The respondent, a Serbian man from Kamenica, points out that one’s nationality was never important to him. It is class affiliation that he believes is more important, which is why he feels close to working-class Albanians. This respondent claims that neighbors helped each other out during the war. The conversation, arranged by the Center for Historical Studies and Dialogue, was led by Alban Maliqi from the Network of Peace Movement NGO from Kamenica.


Q: Can you tell me your name?

A: [for the time being the editorial board decided not to disclose interviewees’ identities]

Q: And your last name?

A: [for the time being the editorial board decided not to disclose interviewees’ identities]

Q: Place and date of your birth?

A: November 22, 1958.

Q: Place of residence?

A: Kamenica.

Q: Have you got friends among the ethnic Albanian community in Kosovo, how close are you to them and can you understand Albanian?

A: I have a lot of Albanian friends, we were friends before the war and after the war.

Q: How close are you, are you close?

A: We are friends, if we were friends before, we still are.

Q: Do you understand Albanian?

A: Perfectly.

Q: Have you socialized regularly, go on family visits, especially on Muslim religious holidays, with your Albanian neighbors and coworkers, before, during and after the war?

A: Those who were friends before the war remained so after the war. If you used to visit them before, you still do.

Q: Did you work together regularly? For festivities, holidays, Eid al-Adha…
Has anything changed in your relationship with your Albanian neighbors and coworkers when Slobodan Milosevic came to power in 1987, and then in 1999, and the current period?

A: It all remained the same, whoever was your friend, remained a friend. Those who weren’t… But you can’t, these young people, these young people aren’t… Older people, my generation, who worked together, neighbors, we are friends.

Q: How important was ethnic background, being a Serb or a Muslim and socializing before, during, and after the war?

A: It wasn’t an issue that much. It wasn’t an issue, politics introduced divisions. To us from the working class, it didn’t matter. I had Albanian co-workers. I was interested in work, I was not interested in politics, politics was something… While you worked in a factory, for example, you look after your work, that’s was your bread and butter.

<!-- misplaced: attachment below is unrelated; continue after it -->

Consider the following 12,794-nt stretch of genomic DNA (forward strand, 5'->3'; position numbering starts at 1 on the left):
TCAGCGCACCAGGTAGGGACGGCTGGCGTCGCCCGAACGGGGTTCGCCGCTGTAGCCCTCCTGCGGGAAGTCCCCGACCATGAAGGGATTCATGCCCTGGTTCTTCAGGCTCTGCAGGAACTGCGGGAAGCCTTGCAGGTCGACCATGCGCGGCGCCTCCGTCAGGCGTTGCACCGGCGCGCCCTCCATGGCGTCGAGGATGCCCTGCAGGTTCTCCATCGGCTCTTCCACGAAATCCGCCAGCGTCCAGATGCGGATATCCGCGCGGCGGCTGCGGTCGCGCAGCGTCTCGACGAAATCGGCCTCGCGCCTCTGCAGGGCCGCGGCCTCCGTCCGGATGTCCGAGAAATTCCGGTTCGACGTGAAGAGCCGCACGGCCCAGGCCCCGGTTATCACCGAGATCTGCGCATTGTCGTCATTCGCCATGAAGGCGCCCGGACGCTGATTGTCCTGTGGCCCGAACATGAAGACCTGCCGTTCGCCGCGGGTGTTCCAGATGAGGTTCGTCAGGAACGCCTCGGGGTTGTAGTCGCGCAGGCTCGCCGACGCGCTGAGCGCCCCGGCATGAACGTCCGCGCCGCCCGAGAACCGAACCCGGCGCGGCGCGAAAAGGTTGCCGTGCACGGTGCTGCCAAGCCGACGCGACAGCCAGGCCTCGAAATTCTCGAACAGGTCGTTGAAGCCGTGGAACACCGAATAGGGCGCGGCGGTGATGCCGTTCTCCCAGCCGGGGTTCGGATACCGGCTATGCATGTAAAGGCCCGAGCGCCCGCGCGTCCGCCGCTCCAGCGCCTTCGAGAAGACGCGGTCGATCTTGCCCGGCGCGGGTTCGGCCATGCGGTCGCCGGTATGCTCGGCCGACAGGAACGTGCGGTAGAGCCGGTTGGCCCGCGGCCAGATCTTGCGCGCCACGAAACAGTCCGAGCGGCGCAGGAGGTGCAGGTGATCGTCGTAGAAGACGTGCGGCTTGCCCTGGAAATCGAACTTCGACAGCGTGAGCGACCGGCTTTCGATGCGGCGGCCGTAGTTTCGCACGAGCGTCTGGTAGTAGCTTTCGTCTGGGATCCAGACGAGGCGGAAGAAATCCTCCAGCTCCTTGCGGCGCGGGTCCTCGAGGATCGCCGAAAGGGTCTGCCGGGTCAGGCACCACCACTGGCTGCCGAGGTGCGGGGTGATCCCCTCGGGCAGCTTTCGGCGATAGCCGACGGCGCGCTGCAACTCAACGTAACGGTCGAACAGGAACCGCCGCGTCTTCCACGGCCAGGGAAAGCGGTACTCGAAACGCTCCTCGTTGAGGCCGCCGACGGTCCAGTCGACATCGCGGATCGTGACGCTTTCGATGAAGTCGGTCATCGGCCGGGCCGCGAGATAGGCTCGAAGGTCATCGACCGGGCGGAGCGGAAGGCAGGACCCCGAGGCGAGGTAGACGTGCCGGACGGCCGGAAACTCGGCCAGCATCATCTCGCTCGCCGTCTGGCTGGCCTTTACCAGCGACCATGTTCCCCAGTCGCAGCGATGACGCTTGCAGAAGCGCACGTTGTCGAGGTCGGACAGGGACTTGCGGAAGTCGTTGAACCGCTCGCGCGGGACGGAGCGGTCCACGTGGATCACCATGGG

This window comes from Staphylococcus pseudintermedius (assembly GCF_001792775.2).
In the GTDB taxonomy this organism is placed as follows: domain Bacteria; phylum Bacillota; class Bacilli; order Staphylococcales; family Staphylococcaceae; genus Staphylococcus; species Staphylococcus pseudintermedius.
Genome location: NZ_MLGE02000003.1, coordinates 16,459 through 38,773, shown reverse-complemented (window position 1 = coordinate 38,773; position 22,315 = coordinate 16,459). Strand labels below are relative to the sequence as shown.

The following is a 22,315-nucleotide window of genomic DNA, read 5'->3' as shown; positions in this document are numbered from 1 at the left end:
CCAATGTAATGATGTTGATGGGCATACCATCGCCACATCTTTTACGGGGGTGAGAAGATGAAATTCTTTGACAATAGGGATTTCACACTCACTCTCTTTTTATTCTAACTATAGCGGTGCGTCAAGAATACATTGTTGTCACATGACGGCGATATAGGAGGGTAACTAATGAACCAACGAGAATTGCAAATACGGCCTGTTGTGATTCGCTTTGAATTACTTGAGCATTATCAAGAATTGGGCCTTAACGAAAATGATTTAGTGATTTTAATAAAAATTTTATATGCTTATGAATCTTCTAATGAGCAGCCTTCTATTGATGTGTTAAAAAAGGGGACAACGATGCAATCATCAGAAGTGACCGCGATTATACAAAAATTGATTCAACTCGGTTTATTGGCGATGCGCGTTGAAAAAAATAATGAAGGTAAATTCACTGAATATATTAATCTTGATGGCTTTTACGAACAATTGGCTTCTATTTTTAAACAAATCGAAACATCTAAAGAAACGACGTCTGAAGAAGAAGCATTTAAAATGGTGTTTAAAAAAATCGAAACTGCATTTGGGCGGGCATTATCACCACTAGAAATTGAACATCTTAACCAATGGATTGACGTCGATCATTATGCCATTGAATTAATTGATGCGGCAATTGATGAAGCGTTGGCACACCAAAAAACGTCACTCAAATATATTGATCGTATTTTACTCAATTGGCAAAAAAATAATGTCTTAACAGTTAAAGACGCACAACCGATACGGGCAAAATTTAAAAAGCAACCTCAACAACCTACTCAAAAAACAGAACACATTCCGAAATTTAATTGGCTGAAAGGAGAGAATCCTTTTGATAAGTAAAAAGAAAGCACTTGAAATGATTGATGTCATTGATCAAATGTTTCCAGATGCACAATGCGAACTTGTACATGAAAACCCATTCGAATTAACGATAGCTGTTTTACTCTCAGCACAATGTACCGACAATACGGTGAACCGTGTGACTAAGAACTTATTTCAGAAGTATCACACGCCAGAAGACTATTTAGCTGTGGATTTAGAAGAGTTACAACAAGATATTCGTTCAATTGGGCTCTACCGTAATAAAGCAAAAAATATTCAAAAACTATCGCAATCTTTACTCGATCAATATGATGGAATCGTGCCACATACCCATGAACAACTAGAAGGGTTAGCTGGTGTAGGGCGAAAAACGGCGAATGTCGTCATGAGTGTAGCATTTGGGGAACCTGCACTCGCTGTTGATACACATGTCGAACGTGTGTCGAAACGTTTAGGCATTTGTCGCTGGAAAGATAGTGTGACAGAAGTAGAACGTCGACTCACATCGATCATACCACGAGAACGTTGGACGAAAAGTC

Q: Do you know of any cases of interethnic marriages between Serbs and Albanians before, during and after the war?

A: There were those before the war, now there aren’t. Not that I know of.

Q: What do you think, are there instances of young Albanians and Serbs socializing, dating, going out together?

A: I don’t know, I don’t go to bars. Ask someone younger…

Q: Can you give us an example of mutual support or assistance provided to you by members of the Albanian community?

A: There were, during 1999, when you needed something.

Q: An example?

A: For example, food, whatever you needed, people came and brought it. That was it, now I can’t name names…
Was it the same on the opposite side?

A: It was the same. Our house would have been burned to the ground if it weren’t for others.

Q: What do you think was the attitude of the Serbian authorities, the police, the civilian authorities, the army, towards the Albanian population during the 1999 war? In your opinion, as you saw it.

A: Well, people are people, no one… whatever they did done – it’s done. They themselves… politics is like that. I’m telling you, I have nothing to do with politics, I’ve never been interested in politics.

Q: Did your neighbors try to protect you or provide you with food or supplies during the war?

A: They offered to help, they did.

Q: Did you experience any violence or property damage during the war? How did your neighbors react?

A: A bomb was thrown, when was it… I can’t remember.

Q: How did the neighbors react?

A: Good, these are our neighbors. Luckily, none of the neighbors were there. A neighbor come later, when my father died. My father died, the man came out, and the woman came out, it doesn’t matter now, we won’t mention names. She really went at them, she started yelling, why are you bothering that man…

Q: Did you try to protect them when Serb forces gained control after the withdrawal of the Yugoslav army? Did you protect people from the Albanian community?

A: We protected them, we protected them a lot. We saved a child from the police then. Those are our children. We must respect each other.

Q: What are your memories of the socialist period?

A: Things will never be as good as in socialism. There, you see for yourself. You had everything, education, healthcare, you had everything. Whatever school you wanted to go to, you had everything for free. If you didn’t want to study, that’s something else. That was good.

Q: Do you consider the socialist era to be positive and favorable in terms of Kosovo’s development?

A: You mean under Tito?

Q: Under Tito, yes, in the socialist period.

A: It was… Money was spent left and right… It was then when money was given out. Money, factories, construction. On payday, Kamenica was full. You were only a child, ask your father. On payday, Kamenica was bristling with people, all the shops, the lot…



Image courtesy of skyscrapercity

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